A preliminary interpretation of the interface related authoring method in Golang

  • 2020-05-30 20:20:18
  • OfStack

An overview of the
If goroutine and channel are the two cornerstones of Go concurrency, then interfaces are the key to data types in Go programming. In the actual programming of Go, almost all data structures revolve around interfaces, which are the core of all data structures in Go.
The interface in the Go language is a collection of methods (method set) that specify the behavior of an object: if it (any data type) can do these things, it can be used here.

Definition and use of interfaces

Such as

type I interface{
    Get() int

This defines an interface that contains two functions, Get and Put

Ok, one of my interfaces implements this interface:

type S struct {val int}
func (this *S) Get int {
    return this.val
func (this *S)Put(v int) {
    this.val = v

This structure, S, implements the interface I

interface in Go

Here are some examples of interface:

func SomeFunction(w interface{Write(string)}){

In this case, interface is directly defined in the parameter, which is special...

func weirdFunc( i int ) interface{} {
  if i ==  0 {
    return "zero"
  return i;

Connection KouFu values
We can assign one object instance that implements the interface to the interface, or we can assign another interface to the interface.

(1) assignment by object instance

Before assigning an object instance to an interface, make sure that the object implements all the methods of the interface. Consider the following example:

type Integer int
func (a Integer) Less(b Integer) bool {
 return a < b
func (a *Integer) Add(b Integer) {
 *a += b
} type LessAdder interface {
 Less(b Integer) bool
 Add(b Integer)
} var a Integer = 1
var b1 LessAdder = &a //OK
var b2 LessAdder = a   //not OK

The assignment of b2 will report a compilation error. Why? Do you remember < Type method > Are the provisions of the Go language specification discussed in chapter 1?

The method set of any other named type T consists of all methods with receiver type T. The method set of the corresponding pointer type T is the set of all methods with receiver T or T (that is, it also contains the method set of T).
That is, *Integer implements all the methods of interface LessAdder, while Integer only implements Less methods, so it cannot be assigned.

(2) by oral assignment

        var r io.Reader = new(os.File)
        var rw io.ReadWriter = r   //not ok         var rw2 io.ReadWriter = new(os.File)
        var r2 io.Reader = rw2    //ok

Because r does not have an Write method, it cannot be assigned to rw.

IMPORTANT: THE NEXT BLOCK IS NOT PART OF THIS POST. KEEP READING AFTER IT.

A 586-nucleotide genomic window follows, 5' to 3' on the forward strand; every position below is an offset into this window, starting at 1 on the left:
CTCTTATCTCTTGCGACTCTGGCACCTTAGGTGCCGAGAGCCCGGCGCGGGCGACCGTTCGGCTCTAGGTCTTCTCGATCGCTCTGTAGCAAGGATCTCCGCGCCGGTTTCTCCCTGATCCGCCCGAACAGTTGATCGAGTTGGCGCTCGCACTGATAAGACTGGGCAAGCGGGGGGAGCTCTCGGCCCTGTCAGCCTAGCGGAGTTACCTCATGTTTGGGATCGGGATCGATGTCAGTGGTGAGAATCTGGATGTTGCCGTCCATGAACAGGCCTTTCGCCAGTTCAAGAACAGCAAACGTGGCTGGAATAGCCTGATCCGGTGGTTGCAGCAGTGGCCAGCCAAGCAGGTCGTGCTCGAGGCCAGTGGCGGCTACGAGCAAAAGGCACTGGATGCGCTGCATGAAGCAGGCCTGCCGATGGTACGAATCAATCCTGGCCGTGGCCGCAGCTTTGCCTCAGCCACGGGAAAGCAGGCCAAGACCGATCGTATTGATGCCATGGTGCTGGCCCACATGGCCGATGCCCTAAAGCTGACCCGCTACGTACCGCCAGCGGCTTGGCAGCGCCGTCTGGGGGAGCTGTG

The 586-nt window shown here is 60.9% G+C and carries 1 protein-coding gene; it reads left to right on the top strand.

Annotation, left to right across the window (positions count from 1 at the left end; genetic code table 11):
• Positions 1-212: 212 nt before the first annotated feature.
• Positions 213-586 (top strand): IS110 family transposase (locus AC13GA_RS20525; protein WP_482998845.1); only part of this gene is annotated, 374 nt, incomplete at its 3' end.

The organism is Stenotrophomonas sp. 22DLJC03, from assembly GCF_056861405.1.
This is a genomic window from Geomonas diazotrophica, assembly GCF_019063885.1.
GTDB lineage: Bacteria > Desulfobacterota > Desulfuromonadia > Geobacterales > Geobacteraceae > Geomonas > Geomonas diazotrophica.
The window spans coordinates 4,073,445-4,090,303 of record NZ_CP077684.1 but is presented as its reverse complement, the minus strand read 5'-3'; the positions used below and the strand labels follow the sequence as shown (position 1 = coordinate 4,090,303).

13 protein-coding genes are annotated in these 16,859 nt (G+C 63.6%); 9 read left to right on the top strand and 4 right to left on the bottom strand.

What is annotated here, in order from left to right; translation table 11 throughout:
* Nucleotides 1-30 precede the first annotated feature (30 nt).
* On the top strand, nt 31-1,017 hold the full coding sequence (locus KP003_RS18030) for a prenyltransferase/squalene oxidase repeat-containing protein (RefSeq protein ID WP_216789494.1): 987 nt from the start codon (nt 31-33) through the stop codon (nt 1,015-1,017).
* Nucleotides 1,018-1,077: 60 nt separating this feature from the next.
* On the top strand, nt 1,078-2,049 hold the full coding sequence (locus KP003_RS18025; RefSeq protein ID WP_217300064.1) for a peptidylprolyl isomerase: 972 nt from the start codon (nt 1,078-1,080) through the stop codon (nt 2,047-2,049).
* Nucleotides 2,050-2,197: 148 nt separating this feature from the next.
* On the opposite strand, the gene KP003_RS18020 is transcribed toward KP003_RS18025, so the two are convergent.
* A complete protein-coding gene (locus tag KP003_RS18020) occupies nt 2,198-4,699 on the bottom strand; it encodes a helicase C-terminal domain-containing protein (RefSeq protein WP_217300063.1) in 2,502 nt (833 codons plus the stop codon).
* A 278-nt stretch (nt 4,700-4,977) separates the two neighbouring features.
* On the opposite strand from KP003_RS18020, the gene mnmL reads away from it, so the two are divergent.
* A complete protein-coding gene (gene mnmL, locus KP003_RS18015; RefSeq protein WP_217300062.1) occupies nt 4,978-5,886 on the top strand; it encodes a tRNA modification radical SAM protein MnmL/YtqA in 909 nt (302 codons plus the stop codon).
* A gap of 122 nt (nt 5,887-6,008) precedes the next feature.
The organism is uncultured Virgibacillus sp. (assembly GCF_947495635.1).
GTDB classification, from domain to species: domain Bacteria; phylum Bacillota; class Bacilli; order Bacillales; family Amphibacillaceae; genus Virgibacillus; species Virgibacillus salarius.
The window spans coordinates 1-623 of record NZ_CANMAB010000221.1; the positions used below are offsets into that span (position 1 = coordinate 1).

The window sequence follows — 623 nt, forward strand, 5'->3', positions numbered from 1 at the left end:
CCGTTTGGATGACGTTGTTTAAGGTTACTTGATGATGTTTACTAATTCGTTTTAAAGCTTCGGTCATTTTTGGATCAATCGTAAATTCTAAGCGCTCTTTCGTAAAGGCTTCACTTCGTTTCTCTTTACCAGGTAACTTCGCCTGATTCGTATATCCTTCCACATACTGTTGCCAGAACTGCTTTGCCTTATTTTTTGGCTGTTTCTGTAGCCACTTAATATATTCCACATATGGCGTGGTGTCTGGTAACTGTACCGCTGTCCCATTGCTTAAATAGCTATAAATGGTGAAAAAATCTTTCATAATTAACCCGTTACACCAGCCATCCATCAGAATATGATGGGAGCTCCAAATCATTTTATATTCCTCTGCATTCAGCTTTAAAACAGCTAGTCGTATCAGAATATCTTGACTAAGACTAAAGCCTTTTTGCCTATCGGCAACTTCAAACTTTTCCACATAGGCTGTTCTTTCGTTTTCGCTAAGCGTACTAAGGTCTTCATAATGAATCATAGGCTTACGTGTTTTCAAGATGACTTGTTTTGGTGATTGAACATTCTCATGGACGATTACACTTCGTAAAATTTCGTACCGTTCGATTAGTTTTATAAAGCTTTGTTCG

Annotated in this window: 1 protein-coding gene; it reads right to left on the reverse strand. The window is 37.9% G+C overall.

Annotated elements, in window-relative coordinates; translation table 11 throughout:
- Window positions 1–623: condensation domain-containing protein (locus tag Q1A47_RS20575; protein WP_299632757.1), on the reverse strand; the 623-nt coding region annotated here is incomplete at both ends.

Nested interface
Let's take a look at another interface in io package:

// ReadWriter is the interface that groups the basic Read and Write methods.
type ReadWriter interface {

The interface is nested between the io.Reader and io.Writer interfaces, which are, in effect, equivalent to the following:

type ReadWriter interface {
Read(p []byte) (n int, err error)
Write(p []byte) (n int, err error)

Note that interfaces in the Go language cannot be recursively nested,

// illegal: Bad cannot embed itself
type Bad interface {
} // illegal: Bad1 cannot embed itself using Bad2
type Bad1 interface {
type Bad2 interface {

Empty interface (empty interface)
The empty interface is special in that it does not contain any methods:


In the Go language, all other data types implement empty interfaces.

var v1 interface{} = 1
var v2 interface{} = "abc"
var v3 interface{} = struct{ X int }{1}

If the function intends to receive any data type, you can declare the reference as interface{}. The most typical example is the Print and Fprint family of functions in the standard library fmt package:

func Fprint(w io.Writer, a ...interface{}) (n int, err error)
func Fprintf(w io.Writer, format string, a ...interface{})
func Fprintln(w io.Writer, a ...interface{})
func Print(a ...interface{}) (n int, err error)
func Printf(format string, a ...interface{})
func Println(a ...interface{}) (n int, err error)

Note that []T cannot be directly assigned to []interface{}

        t := []int{1, 2, 3, 4}
        var s []interface{} = t

The following error is output at compile time:

cannot use t (type []int) as type []interface {} in assignment

We must do this by:

t := []int{1, 2, 3, 4}
s := make([]interface{}, len(t))
for i, v := range t {
    s[i] = v

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